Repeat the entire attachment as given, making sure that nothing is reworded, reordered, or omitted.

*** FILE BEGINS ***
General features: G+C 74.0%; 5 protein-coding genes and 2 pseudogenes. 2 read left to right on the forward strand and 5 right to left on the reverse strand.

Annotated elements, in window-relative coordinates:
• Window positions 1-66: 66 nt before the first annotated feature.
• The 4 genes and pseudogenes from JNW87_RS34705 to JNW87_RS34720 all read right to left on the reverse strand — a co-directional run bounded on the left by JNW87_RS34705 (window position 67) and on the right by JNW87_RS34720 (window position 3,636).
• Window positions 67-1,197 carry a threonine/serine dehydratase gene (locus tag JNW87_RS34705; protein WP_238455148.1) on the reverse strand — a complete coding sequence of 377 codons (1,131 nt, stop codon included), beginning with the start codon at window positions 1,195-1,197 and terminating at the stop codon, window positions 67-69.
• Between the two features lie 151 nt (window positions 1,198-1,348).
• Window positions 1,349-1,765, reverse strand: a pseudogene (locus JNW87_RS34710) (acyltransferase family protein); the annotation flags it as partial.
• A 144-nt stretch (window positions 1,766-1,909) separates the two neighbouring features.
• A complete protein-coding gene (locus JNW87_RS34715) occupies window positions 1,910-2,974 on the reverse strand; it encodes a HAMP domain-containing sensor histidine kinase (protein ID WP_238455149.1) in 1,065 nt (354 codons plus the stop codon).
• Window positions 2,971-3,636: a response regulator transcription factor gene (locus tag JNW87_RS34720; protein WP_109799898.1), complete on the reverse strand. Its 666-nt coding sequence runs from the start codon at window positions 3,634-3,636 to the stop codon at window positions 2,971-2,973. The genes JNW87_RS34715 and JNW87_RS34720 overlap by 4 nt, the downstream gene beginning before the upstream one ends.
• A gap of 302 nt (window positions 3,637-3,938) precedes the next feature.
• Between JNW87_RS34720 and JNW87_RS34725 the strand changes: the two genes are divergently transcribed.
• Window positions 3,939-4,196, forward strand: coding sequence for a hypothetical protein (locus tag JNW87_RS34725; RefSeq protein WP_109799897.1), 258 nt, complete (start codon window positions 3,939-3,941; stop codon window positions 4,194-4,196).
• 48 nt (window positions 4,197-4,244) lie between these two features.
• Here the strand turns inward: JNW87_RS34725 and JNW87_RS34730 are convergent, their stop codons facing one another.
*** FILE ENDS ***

General features: G+C 74.0%; 5 protein-coding genes and 2 pseudogenes. 2 read left to right on the forward strand and 5 right to left on the reverse strand.

Annotated elements, in window-relative coordinates:
• Window positions 1-66: 66 nt before the first annotated feature.
• The 4 genes and pseudogenes from JNW87_RS34705 to JNW87_RS34720 all read right to left on the reverse strand — a co-directional run bounded on the left by JNW87_RS34705 (window position 67) and on the right by JNW87_RS34720 (window position 3,636).
• Window positions 67-1,197 carry a threonine/serine dehydratase gene (locus tag JNW87_RS34705; protein WP_238455148.1) on the reverse strand — a complete coding sequence of 377 codons (1,131 nt, stop codon included), beginning with the start codon at window positions 1,195-1,197 and terminating at the stop codon, window positions 67-69.
• Between the two features lie 151 nt (window positions 1,198-1,348).
• Window positions 1,349-1,765, reverse strand: a pseudogene (locus JNW87_RS34710) (acyltransferase family protein); the annotation flags it as partial.
• A 144-nt stretch (window positions 1,766-1,909) separates the two neighbouring features.
• A complete protein-coding gene (locus JNW87_RS34715) occupies window positions 1,910-2,974 on the reverse strand; it encodes a HAMP domain-containing sensor histidine kinase (protein ID WP_238455149.1) in 1,065 nt (354 codons plus the stop codon).
• Window positions 2,971-3,636: a response regulator transcription factor gene (locus tag JNW87_RS34720; protein WP_109799898.1), complete on the reverse strand. Its 666-nt coding sequence runs from the start codon at window positions 3,634-3,636 to the stop codon at window positions 2,971-2,973. The genes JNW87_RS34715 and JNW87_RS34720 overlap by 4 nt, the downstream gene beginning before the upstream one ends.
• A gap of 302 nt (window positions 3,637-3,938) precedes the next feature.
• Between JNW87_RS34720 and JNW87_RS34725 the strand changes: the two genes are divergently transcribed.
• Window positions 3,939-4,196, forward strand: coding sequence for a hypothetical protein (locus tag JNW87_RS34725; RefSeq protein WP_109799897.1), 258 nt, complete (start codon window positions 3,939-3,941; stop codon window positions 4,194-4,196).
• 48 nt (window positions 4,197-4,244) lie between these two features.
• Here the strand turns inward: JNW87_RS34725 and JNW87_RS34730 are convergent, their stop codons facing one another.